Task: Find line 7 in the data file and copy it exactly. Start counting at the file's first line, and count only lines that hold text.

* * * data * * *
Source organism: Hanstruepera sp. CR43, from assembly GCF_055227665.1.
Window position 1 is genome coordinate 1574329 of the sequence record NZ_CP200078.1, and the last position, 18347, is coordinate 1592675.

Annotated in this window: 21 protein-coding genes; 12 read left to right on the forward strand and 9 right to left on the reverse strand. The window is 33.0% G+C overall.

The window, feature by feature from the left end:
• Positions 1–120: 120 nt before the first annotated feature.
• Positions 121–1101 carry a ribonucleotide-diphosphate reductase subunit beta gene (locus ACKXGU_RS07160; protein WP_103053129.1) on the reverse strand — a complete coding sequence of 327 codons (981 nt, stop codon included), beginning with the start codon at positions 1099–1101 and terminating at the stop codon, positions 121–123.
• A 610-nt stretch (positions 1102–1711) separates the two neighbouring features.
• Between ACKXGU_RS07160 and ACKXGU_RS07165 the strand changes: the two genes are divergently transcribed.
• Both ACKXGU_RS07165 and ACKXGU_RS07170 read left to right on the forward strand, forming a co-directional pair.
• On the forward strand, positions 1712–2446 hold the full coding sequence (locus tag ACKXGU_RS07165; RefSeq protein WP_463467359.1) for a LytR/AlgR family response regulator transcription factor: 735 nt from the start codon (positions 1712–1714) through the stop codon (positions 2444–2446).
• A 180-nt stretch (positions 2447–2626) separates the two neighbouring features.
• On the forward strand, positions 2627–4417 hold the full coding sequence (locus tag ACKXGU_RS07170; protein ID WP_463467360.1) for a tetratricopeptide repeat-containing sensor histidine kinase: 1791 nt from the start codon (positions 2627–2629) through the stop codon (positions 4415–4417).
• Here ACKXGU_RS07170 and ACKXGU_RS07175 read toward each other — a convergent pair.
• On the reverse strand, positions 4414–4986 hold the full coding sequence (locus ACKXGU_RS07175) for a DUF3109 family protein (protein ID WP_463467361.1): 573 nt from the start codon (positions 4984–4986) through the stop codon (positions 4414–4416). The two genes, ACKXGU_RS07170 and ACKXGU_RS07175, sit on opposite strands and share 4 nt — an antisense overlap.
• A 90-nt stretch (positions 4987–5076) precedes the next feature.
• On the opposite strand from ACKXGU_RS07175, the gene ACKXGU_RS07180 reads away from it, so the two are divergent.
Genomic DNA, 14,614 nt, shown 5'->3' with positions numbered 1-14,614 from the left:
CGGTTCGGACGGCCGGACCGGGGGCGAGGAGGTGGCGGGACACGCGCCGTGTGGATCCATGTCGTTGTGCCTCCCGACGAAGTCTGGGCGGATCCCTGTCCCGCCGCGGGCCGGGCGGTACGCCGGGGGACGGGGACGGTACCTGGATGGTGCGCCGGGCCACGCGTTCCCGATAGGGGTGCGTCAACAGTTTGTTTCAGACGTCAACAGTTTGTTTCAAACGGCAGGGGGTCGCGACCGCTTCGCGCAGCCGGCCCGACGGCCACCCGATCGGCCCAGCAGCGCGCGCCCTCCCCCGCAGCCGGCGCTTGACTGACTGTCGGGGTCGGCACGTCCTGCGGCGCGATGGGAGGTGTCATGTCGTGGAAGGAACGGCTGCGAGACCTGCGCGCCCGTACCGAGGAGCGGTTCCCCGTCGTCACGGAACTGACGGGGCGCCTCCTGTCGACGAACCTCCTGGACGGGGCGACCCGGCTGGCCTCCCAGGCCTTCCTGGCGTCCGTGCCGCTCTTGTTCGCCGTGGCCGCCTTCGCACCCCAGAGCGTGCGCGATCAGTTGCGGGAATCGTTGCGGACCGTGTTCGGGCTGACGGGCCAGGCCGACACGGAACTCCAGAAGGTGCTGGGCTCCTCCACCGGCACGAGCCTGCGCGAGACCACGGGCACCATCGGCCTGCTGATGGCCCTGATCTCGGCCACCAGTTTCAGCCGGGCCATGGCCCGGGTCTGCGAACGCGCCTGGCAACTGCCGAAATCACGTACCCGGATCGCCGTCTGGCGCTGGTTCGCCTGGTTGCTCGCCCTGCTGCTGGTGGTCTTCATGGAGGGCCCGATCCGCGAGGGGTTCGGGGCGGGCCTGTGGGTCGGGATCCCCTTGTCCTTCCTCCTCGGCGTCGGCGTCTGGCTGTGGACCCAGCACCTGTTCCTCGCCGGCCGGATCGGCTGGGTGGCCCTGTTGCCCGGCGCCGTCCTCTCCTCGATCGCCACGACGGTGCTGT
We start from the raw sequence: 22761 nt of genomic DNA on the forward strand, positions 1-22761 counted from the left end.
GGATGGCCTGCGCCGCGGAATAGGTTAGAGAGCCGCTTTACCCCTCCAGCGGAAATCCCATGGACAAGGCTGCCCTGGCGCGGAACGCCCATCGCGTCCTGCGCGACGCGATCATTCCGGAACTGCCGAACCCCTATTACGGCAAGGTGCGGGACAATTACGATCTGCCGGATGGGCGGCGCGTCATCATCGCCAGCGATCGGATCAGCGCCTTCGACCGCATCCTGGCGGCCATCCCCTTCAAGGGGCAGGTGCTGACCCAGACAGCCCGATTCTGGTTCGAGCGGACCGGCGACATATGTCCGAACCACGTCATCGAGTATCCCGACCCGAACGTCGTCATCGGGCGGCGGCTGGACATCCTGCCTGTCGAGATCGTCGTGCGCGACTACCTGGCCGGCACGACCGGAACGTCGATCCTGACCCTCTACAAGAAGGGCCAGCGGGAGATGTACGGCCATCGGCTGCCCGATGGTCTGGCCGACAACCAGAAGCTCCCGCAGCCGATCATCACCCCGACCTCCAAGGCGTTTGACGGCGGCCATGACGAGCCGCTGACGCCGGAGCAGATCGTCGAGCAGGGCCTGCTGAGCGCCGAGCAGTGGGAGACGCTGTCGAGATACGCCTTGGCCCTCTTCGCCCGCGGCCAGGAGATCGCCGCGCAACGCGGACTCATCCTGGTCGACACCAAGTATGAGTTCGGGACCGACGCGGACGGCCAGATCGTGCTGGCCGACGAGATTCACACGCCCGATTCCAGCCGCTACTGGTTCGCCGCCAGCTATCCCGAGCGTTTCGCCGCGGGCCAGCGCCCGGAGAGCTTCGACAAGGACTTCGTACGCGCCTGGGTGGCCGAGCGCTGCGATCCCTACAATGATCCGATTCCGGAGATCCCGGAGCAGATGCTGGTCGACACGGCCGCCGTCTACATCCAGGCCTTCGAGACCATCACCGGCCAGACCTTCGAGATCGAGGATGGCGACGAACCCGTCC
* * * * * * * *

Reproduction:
• A 610-nt stretch (positions 1102–1711) separates the two neighbouring features.